The overall integrated plan for the acquisition, installation, and maintenance of a common radio room on-board all classes of submarines requires a cooperative, coordinated effort among many organizations. Specifically, United States Strategic Command (USSTRATCOM), Commander-in-Chief Special Operations Command (CINCSOC), the Submarine TYCOMs, the Chief of Naval Operations (CNO) Staff (N6, N8), the Naval Systems Commands (SPAWAR, NAVSEA), and Naval Laboratories (NCCOSC, NUWC) must work closely together to clearly articulate the requirements, solutions, and implementation of the plan. The Submarine Communications Systems Program Manager, SPAWAR PMW 173, is designated as the overall coordinator of all aspects of submarine communications.

PMW 173 has designated the Navy Command, Control, and Ocean Surveillance Center (NCCOSC), Research, Development, Test and Evaluation Division (NRaD) as lead laboratory for submarine communication design architecture since they are the lead activity for all Navy communication architectural and system engineering designs. The Naval Undersea Warfare Center (NUWC), Newport Division has been designated lead laboratory for submarine platform integration. NCCOSC In-Service Engineering Division, East (NISE East) has been designated the lead organization for coordinating submarine communications system in-service engineering management, including installations and life cycle support. Submarine communications installations, currently managed by multiple organizations, will transition to a single, integrated management in 1996. Submarine Development Squadron Twelve will continue to develop communication operational concepts and submarine communication procedures. As submarine missions evolve, the SCSS and supporting communications concepts must also evolve. The mix of missions carried out by both attack and ballistic missile submarines (and potentially Guided Missile Submarines (SSGNs)) has changed significantly since the end of the cold war. This change in mission emphasis is driving the revolution in submarine communications.


The demise of the Soviet Union has altered the roles and missions of both the U.S. Navy and its Submarine Force. The submarine communications system (ashore and afloat) must support mission requirements for both SSNs and SSBNs. The finite assets and capabilities of the submarine communications system had previously been optimized to support cold war missions. These tradeoffs must now be reviewed as the submarine communication systems and its supporting acquisition programs are “re-optimized” to reflect the Navy’s and submarine force’s reprioritized mission emphasis.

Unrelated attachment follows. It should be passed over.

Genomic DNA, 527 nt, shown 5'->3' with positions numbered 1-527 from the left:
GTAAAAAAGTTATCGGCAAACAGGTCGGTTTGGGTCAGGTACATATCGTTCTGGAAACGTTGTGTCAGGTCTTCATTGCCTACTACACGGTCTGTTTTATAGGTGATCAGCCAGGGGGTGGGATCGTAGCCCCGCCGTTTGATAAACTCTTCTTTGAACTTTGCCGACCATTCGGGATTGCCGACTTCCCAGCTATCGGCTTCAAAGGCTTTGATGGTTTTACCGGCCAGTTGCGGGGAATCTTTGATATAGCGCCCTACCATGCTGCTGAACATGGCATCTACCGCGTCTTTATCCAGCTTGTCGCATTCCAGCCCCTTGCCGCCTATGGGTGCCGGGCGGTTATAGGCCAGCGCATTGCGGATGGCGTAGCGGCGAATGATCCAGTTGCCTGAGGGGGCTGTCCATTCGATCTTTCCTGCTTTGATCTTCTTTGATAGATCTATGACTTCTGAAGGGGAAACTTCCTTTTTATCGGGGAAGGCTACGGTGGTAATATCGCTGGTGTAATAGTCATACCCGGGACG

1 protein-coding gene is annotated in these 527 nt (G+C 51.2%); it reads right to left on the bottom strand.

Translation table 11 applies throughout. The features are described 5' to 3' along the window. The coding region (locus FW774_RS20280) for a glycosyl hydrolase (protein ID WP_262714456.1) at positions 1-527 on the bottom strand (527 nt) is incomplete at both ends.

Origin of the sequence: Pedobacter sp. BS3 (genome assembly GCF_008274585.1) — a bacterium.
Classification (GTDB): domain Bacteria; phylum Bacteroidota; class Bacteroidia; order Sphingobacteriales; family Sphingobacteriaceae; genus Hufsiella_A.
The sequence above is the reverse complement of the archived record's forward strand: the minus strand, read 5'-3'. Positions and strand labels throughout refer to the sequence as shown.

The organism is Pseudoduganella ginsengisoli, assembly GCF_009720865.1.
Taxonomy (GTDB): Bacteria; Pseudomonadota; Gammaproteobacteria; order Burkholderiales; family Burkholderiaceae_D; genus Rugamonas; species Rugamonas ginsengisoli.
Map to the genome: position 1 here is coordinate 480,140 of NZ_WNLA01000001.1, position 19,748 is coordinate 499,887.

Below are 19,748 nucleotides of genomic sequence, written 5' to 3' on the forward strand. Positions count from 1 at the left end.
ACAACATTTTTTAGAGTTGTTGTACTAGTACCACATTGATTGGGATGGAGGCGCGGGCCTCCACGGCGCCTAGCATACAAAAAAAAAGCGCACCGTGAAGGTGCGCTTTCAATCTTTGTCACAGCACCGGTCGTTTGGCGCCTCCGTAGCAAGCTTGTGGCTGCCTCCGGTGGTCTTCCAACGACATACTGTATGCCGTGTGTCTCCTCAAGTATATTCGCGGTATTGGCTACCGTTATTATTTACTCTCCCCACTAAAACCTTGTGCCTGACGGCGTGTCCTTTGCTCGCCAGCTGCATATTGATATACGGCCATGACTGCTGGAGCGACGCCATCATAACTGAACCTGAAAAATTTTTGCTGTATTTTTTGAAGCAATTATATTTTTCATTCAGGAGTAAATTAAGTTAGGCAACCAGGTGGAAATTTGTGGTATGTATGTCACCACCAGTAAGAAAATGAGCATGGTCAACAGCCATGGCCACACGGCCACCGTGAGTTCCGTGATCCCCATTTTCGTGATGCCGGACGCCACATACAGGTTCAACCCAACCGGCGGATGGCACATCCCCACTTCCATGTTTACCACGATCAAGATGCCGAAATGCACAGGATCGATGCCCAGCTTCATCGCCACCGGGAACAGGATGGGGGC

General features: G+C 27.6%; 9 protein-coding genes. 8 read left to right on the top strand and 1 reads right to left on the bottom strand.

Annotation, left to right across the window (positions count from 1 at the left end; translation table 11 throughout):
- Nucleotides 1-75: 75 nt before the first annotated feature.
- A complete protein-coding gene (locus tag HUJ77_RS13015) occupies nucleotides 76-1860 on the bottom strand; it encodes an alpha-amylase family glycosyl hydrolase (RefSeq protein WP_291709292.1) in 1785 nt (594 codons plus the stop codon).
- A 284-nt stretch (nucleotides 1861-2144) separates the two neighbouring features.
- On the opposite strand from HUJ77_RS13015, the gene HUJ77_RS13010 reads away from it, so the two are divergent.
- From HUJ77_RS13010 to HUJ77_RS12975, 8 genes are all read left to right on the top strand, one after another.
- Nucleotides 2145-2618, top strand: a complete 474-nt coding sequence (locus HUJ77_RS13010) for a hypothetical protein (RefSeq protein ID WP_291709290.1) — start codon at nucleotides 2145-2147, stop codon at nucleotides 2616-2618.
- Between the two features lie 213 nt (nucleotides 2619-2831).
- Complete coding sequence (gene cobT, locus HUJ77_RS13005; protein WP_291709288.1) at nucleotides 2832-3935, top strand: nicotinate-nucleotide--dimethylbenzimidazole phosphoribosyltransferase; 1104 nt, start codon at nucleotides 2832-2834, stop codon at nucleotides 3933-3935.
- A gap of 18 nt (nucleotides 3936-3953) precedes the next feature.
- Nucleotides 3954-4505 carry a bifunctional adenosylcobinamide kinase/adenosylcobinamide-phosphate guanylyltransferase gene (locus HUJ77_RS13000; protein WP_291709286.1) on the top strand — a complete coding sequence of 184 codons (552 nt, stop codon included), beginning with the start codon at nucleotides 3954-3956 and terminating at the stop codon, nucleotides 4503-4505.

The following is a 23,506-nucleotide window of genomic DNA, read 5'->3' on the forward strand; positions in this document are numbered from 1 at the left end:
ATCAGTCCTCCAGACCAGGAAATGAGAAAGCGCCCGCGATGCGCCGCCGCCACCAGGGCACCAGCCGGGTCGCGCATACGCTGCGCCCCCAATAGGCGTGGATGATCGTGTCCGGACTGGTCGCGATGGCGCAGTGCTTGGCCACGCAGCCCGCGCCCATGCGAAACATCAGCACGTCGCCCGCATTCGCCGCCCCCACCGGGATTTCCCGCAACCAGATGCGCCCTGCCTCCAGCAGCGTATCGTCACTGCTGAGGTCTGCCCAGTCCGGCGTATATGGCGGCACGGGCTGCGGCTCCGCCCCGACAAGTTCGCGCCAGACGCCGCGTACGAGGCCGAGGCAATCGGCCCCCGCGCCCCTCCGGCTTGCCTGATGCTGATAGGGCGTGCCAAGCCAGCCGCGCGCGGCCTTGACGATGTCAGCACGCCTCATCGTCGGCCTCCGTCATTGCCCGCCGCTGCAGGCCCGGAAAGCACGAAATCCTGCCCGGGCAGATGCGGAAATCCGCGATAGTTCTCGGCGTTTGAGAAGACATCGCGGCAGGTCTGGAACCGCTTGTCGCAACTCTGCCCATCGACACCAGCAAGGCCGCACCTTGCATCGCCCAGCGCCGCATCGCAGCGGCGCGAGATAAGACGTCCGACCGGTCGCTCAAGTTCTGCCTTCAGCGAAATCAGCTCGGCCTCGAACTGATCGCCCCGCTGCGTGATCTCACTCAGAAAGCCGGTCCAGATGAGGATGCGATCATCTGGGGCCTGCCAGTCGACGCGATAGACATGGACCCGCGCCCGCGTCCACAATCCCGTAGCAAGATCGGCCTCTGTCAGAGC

1.5.1 Joint Services and Navy-wide

The Naval services are in an unprecedented period of change. This change provides a unique opportunity to redirect the Naval forces to best support their future employment. The Secretary of the Navy (SECNAV) White Papers, “...From The Sea,” and “Forward From the Sea”, define this new direction as “...to provide the Nation with Naval Expeditionary Forces which are: The new direction set forth by these white papers shifts the emphasis of naval operations from preparing for and executing open-ocean warfare against the Soviet Union to preparing for and executing Joint operations, conducted from the sea, in littoral regions. The four key operational capabilities required to execute this new direction as stated in “...From the Sea” are: To ensure that Navy acquisition programs support this new direction, the CNO initiated an assessment process based on seven Joint Mission Areas (JMAs) and two Support Areas. These JMAs (Joint Strike; Joint Littoral Warfare; Joint Surveillance; Joint Space and Electronic Warfare/Intelligence; Strategic Deterrence; Strategic Sealift/Protection; Forward Presence) and Support Areas (Readiness Support and Infrastructure; Manpower, Personnel, and Shore Training) are employed to assess an acquisition program’s contributions to the key capabilities. In addition to their traditional roles, such as Anti-Submarine Warfare (ASW), submarines can and will conduct warfare tasks in support of all seven JMAs. The SCSS and its associated acquisition programs must be able to support these JMAs with interoperable communications that provide effective C 2 links, as well as support C 4 I requirements.

The submarine communication systems must also provide the communication support necessary for the SSBN force to ensure continued deterrence of nuclear aggression. “From the Sea” states “As long as the United States maintains a policy of nuclear deterrence, our highly survivable nuclear powered ballistic missile submarines will remain critical to national security”. Although the current radio room adequately supports the strategic communications requirements, these vital links must not be degraded as tactical connectivity is improved by reprioritizing assets or communications-related acquisition programs.